These distinctions around The Trinity’s persons are not the only known characteristic; a doctrine of unity is also found within the Trinity. Take a look at the first scripture in the Bible, Genesis 1:1. “In the beginning, God (Elohim) created the heavens and the earth.” In this passage, Elohim, the name for God, is a plural noun, emphasizing from our first reading of God’s word that God is both singular and plural in his very nature. This theme continues in Genesis 1:26: “Let us make humankind in our image, according to Our likeness; and let them have dominion over the fish of the sea, and over the birds of the air, and over the cattle, and over all the wild animals of the earth, and over every creeping thing that creeps upon the earth.” Another example resides in John 14:16: “And I (Jesus, the Son of God) will pray the Father (God), and He shall give you another Comforter (the Holy Spirit).” Three united in purpose, set forth as one God. Jesus speaks another example of this in John 10:30: “The Father and I are one.”
Since many of the people who will worship with us over any given weekend generally shape their view of God by the music we lead, we have to be proactive in maintaining and teaching Trinitarian theology in our liturgies. Often churchgoers cannot name the last sermon they’ve heard, much less the teaching’s scriptural text. In contrast, however, many can quote the lyrics to their favorite worship songs. If you don’t believe me, ask your congregants. Ask the people who serve with you on any given weekend. The answers most likely will reinforce the idea that what we sing shapes the theology of what we think about God.
Three distinct individuals, yet three united as one.
By cultivating honest conversations and using the tools available to us, we build upon the ways Trinitarian theology has shaped our worship gatherings for many years. Through creeds and confessions, such as the Nicene and Apostle’s Creed, prayers (to the Father, by the Spirit, in the name of the Son), and baptism, our congregants find connectivity to the Triune God. In addition to the means above, there is music. Hymns such as Holy, Holy, Holy; Praise Ye The Triune God; and Come, Thou Almighty King, among worship songs such as How Great Is Our God and King of Kings, which are all rich with theology surrounding the Trinity. These songs of faith shape us as believers and worshippers. [Consider creating a playlist of songs that contain Trinitarian theology in the lyrics and share these playlists with your congregations to expand their theological and musical palettes. A link to my Spotify Trinitarian Worship Songs playlist is below at the end of this blog¹.]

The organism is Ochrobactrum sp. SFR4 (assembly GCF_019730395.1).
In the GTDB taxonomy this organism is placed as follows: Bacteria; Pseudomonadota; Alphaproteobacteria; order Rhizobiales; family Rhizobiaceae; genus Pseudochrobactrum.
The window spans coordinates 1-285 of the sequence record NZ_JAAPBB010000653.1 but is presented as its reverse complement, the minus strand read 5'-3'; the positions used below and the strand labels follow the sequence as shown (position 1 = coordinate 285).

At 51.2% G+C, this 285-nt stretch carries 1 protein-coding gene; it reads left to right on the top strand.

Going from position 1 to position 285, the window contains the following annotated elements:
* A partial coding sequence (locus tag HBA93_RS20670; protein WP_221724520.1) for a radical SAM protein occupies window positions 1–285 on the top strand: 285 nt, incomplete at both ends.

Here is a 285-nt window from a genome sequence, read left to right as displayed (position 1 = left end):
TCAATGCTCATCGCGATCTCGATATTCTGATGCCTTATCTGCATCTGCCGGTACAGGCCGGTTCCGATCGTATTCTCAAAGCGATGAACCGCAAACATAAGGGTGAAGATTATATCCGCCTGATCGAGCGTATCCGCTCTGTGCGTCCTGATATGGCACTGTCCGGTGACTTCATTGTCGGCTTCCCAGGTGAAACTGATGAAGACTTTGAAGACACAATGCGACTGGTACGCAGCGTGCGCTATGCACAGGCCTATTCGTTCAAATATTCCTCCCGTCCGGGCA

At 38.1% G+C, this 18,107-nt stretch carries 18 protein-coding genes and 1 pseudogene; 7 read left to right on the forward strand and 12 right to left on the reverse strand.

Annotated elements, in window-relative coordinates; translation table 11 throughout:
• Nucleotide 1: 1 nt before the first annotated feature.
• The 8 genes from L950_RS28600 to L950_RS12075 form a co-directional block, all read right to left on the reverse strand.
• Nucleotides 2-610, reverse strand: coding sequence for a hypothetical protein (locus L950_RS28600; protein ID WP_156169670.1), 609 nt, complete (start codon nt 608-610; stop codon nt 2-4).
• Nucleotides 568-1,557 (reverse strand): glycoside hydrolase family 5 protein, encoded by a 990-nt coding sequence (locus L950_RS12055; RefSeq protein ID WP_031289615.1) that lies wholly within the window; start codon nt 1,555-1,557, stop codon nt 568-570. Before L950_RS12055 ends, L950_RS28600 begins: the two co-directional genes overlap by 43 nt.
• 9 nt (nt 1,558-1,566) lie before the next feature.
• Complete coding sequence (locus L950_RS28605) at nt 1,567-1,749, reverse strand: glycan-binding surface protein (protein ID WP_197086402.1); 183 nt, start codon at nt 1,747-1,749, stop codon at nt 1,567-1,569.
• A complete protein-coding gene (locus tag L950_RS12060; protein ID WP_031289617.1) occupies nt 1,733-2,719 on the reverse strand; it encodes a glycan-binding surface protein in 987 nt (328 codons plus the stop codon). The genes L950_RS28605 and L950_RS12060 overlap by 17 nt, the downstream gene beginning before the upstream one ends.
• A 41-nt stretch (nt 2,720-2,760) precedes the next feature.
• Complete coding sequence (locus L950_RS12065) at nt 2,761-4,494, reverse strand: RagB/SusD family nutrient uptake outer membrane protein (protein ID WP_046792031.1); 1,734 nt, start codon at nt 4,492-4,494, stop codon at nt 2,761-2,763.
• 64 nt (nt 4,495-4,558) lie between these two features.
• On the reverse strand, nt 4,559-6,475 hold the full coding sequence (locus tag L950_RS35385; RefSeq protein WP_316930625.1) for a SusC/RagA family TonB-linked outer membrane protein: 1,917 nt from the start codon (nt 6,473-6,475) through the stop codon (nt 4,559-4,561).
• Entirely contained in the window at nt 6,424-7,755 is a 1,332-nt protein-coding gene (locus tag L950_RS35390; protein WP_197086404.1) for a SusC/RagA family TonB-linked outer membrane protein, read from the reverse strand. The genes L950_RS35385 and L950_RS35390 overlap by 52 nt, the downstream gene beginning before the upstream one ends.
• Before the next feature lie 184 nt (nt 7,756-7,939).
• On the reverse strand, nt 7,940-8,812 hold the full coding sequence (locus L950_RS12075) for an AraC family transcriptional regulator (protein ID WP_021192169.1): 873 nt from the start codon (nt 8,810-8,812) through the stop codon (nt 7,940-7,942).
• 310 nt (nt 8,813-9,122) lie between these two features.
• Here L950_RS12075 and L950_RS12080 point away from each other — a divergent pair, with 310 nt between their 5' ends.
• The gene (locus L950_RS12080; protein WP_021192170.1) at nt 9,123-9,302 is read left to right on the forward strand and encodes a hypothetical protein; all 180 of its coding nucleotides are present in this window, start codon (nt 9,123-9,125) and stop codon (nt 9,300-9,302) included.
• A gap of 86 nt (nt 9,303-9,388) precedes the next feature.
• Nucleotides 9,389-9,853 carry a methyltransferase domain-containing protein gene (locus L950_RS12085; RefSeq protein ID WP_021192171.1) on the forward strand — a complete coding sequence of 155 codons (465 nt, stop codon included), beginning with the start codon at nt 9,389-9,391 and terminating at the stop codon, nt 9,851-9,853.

In partnership with these tools above, we must also commit to seeing God’s triune work as a common denominator in all Christian salvation stories. Since we all come to Christ the same way, we must worship in one belief centered on our Triune God who saves. The Apostle Paul words this beautifully in 2 Corinthians 1:21–22, “Now it is God who strings us together with you in Christ, and who has anointed us. He has also put his seal on us and given us the Spirit as a down payment.” God’s triune work is indeed a connector among us, and as we lead people, our passion is shaped by the theology we maintain in our lives. Remember that the Father, Son, and Spirit have wooed us to worship since the dawning of creation. Resulting in testimonial proof that Trinitarian theology is one of the most shaping components in the lives of those who participate in Christian worship.